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Apple Continues Expanding its Fleet of Self-Driving Vehicles

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The race to develop fully autonomous fleets of self-driving vehicles has attracted some surprising names from far outside the auto industry. Many of the biggest names in the technology and internet sectors are developing either the necessary infrastructure for autonomous vehicles or autonomous vehicles themselves in attempt to disrupt the auto industry’s dominance of, well, the auto industry. These companies still rely on production model vehicles for use in their fleets, however. For now. At any rate, Apple, one of the largest names – if not the largest – in technology continues to expand its fleet of autonomous vehicles and prove its capable of shaking up any technology sector it wants. According to one recent report, Apple has close to thirty fully autonomous vehicles roaming around public streets. Can Apple do for the autonomous vehicle what it did for the smartphone?

According to a recent report by Bloomberg, Apple has expanded its fleet to twenty-seven vehicles by registering twenty-four new Lexus RX450h SUVs. That’s a huge jump up from the three it registered early last year. The company has been particularly tight-lipped about its autonomous vehicle program, and the new registrations only became known after the California Department of Motor Vehicles emailed a statement to Bloomberg confirming the newly registered vehicles.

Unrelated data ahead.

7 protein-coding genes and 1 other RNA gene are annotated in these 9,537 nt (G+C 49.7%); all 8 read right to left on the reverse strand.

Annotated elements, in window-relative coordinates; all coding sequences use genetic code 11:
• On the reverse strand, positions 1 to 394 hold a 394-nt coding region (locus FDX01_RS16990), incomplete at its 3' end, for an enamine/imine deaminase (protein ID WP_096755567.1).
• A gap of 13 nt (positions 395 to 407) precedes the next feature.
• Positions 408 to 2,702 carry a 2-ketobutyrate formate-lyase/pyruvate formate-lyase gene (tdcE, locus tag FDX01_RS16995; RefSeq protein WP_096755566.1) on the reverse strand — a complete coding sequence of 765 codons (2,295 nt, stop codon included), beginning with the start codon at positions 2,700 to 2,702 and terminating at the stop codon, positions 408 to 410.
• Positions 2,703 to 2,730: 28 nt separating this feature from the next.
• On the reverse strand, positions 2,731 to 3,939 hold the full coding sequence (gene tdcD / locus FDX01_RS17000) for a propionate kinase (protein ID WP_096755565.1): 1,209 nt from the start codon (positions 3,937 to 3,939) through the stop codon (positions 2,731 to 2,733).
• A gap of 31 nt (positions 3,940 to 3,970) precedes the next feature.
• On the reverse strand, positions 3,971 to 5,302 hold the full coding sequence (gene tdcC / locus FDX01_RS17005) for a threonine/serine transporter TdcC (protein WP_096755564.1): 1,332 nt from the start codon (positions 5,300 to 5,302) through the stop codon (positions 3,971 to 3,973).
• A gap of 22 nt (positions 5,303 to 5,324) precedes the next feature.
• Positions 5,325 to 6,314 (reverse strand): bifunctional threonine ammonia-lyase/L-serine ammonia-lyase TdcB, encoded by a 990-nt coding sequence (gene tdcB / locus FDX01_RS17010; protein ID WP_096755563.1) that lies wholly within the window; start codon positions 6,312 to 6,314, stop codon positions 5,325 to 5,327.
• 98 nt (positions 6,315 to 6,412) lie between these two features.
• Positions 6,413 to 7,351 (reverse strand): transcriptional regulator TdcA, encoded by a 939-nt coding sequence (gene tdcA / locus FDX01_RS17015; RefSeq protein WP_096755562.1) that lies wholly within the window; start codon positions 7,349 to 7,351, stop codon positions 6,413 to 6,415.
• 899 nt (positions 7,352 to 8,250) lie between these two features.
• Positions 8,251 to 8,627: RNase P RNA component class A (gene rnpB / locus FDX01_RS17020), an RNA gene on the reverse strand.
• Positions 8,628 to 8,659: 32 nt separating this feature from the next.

Apple began its self-driving vehicle program in 2016 under the name “Project Titan” and initially intended to develop its own vehicle. I guess Apple’s engineers quickly realized that automobiles are much more difficult to build from the ground up than a smartphone, and abandoned their initial idea in favor of developing autonomous systems for existing vehicles.

While Apple’s recent expansion is a significant increase for the Silicon Valley computing giant, the company has a long way to go before it catches up to the likes of Google, who now operates over 600 minivans in Phoenix, Arizona alone. Given that Apple is developing autonomous systems and not autonomous fleets themselves, twenty-seven is likely enough. For now.

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